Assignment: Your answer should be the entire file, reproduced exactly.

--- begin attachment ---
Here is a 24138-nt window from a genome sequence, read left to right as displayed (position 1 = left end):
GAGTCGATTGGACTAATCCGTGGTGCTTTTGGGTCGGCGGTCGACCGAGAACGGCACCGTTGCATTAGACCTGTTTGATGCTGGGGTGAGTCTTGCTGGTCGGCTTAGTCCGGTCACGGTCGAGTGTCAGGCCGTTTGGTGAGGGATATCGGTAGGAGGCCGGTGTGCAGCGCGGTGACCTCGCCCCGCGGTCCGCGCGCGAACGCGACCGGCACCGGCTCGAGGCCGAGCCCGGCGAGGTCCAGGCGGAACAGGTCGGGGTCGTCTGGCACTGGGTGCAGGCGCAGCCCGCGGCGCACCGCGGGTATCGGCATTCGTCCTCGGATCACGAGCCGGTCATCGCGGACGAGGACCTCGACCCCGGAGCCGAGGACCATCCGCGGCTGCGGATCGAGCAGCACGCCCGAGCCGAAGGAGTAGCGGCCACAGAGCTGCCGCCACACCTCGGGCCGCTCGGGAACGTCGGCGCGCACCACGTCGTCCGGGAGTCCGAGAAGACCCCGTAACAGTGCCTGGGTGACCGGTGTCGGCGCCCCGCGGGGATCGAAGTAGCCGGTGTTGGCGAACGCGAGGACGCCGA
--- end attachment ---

Here is a 24138-nt window from a genome sequence, read left to right as displayed (position 1 = left end):
GAGTCGATTGGACTAATCCGTGGTGCTTTTGGGTCGGCGGTCGACCGAGAACGGCACCGTTGCATTAGACCTGTTTGATGCTGGGGTGAGTCTTGCTGGTCGGCTTAGTCCGGTCACGGTCGAGTGTCAGGCCGTTTGGTGAGGGATATCGGTAGGAGGCCGGTGTGCAGCGCGGTGACCTCGCCCCGCGGTCCGCGCGCGAACGCGACCGGCACCGGCTCGAGGCCGAGCCCGGCGAGGTCCAGGCGGAACAGGTCGGGGTCGTCTGGCACTGGGTGCAGGCGCAGCCCGCGGCGCACCGCGGGTATCGGCATTCGTCCTCGGATCACGAGCCGGTCATCGCGGACGAGGACCTCGACCCCGGAGCCGAGGACCATCCGCGGCTGCGGATCGAGCAGCACGCCCGAGCCGAAGGAGTAGCGGCCACAGAGCTGCCGCCACACCTCGGGCCGCTCGGGAACGTCGGCGCGCACCACGTCGTCCGGGAGTCCGAGAAGACCCCGTAACAGTGCCTGGGTGACCGGTGTCGGCGCCCCGCGGGGATCGAAGTAGCCGGTGTTGGCGAACGCGAGGACGCCGA